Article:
INDIANAPOLIS, Aug. 21, 2014 /PRNewswire/ --
- Ixekizumab met all primary and key secondary objectives across three pivotal studies of 3,866 patients, the largest Phase 3 moderate-to-severe plaque psoriasis program to date
- Ixekizumab was superior to etanercept on all measures of skin clearance in both active comparator studies
- Lilly plans regulatory submissions for ixekizumab in 1st half of 2015
Eli Lilly and Company's (NYSE: LLY) investigational medicine ixekizumab was statistically superior to etanercept and placebo on all skin clearance measures in Phase 3 studies, the company said today in disclosing top-line results from its pivotal UNCOVER studies in moderate-to-severe plaque psoriasis.
"These data are important for people suffering from moderate-to-severe plaque psoriasis, as up to 41 percent of those treated with ixekizumab were able to achieve clear skin at week 12, with just one injection per dose. These results give us confidence that if approved, ixekizumab could make complete resolution of psoriasis possible for significantly more people," said David Ricks, Lilly senior vice president, and president, Lilly Bio-Medicines.
In the three UNCOVER studies, patients were assigned to receive either placebo or ixekizumab (80 mg every two or four weeks) for 12 weeks, following a 160 mg starting dose. In the two active comparator studies (UNCOVER-2 and 3), patients could be assigned to receive etanercept 50 mg twice weekly for 12 weeks. In UNCOVER-1, responders to treatment were assigned to continue treatment on either placebo or ixekizumab (80 mg every 4 or 12 weeks) for up to 60 weeks.
Patients treated with both dosing regimens of ixekizumab had significantly greater levels of skin clearance compared to placebo and to etanercept at the 12-week endpoint. Skin clearance was measured by standard primary endpoints for psoriasis studies: the Psoriasis Area and Severity Index (PASI) and the Static Physician Global Assessment (sPGA).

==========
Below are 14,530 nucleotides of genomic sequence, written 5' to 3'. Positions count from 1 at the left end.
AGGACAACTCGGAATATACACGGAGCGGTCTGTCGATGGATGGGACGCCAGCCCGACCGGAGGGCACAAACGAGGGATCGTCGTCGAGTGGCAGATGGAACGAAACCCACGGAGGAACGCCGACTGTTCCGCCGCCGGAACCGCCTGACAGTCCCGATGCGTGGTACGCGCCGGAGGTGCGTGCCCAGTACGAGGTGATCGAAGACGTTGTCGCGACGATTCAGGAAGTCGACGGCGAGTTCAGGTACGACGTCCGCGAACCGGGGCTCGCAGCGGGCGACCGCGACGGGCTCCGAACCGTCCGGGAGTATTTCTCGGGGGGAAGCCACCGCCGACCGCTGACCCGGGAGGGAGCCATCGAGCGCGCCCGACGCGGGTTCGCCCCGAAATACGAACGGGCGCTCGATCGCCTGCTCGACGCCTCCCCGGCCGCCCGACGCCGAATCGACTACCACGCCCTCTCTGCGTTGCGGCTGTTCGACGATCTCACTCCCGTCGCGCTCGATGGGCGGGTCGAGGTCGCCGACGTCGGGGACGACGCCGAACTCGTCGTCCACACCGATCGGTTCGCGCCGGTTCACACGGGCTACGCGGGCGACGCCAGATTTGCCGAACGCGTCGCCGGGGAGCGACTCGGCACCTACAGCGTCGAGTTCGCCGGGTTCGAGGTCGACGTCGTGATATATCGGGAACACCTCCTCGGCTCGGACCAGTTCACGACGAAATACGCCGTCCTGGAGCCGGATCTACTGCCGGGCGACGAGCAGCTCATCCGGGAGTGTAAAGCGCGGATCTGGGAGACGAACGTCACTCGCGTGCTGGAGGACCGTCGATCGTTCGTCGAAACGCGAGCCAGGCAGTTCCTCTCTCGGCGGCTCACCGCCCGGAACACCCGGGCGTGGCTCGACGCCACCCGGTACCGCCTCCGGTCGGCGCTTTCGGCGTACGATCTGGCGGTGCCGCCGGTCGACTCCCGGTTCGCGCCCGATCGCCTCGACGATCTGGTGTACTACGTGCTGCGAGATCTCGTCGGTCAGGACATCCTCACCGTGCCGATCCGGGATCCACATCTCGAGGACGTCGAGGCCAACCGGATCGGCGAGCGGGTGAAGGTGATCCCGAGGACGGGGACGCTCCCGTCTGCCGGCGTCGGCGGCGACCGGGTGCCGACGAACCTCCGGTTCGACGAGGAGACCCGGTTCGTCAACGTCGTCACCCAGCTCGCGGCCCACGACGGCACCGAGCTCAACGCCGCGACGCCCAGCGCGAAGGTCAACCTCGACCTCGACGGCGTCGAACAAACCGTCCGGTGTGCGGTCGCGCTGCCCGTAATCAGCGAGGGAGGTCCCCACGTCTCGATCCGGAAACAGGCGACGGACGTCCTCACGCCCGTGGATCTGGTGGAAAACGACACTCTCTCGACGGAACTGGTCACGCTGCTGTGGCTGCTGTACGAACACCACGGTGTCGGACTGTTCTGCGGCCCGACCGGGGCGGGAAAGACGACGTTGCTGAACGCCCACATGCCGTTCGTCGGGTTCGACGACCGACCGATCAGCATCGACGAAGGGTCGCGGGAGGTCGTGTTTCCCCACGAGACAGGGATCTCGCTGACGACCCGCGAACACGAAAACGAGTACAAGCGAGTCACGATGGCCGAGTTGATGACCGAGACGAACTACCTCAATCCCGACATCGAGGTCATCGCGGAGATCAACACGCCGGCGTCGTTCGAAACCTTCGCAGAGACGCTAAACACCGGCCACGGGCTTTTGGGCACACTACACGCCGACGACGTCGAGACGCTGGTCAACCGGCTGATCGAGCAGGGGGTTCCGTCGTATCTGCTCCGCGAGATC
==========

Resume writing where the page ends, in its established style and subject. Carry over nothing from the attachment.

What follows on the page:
For patients treated with ixekizumab either every four weeks or every two weeks, between 78 to 90 percent of patients achieved at least a 75 percent reduction in PASI score (PASI 75) at 12 weeks. Additionally, 31 to 41 percent of these patients achieved PASI 100, or clear skin, at week 12. For comparison, between 5 to 7 percent of patients treated with etanercept in the UNCOVER-2 and 3 studies achieved PASI 100.
Statistically significant improvements in skin clearance measures for patients treated with ixekizumab were observed as early as the first week when compared to either placebo or etanercept, and continued through week 12. In the UNCOVER-1 study, high levels of response were maintained through 60 weeks of treatment.
Adverse events were comparable for patients receiving ixekizumab in the 12-week, randomized control portion across all three studies. The overall rates and severities of adverse events observed were comparable to those for etanercept in the two active comparator trials. The most frequently reported events (more than five percent across all three studies) were nasopharyngitis and injection site reaction. Most injection site reactions were mild, and most patients who experienced an injection site reaction continued treatment with ixekizumab.
"Moderate-to-severe plaque psoriasis can have a devastating life impact for patients," Ricks said. "Clear skin is their goal, but many patients are not able to achieve complete resolution using currently-available treatments."
Lilly plans to submit full data from the UNCOVER studies for disclosure at scientific meetings and in peer-reviewed journals in 2015. The company intends to submit ixekizumab to regulatory authorities in the first half of 2015.
"Ixekizumab was discovered and engineered to achieve high affinity and specificity to the IL-17A cytokine by Lilly Research Laboratories scientists, and is the most advanced asset in Lilly's pipeline of biotechnology-based medicines for the treatment of autoimmune diseases," said Tom Bumol, Ph.D., senior vice president of biotech discovery research, Lilly Research Laboratories, and president, Applied Molecular Evolution. "These data appear to confirm our hypothesis -- that IL-17A is a major driver of excess keratinocyte (skin cell) proliferation and activation in psoriasis. We're encouraged that this discovery by Lilly scientists could provide a new treatment option for patients with moderate-to-severe plaque psoriasis."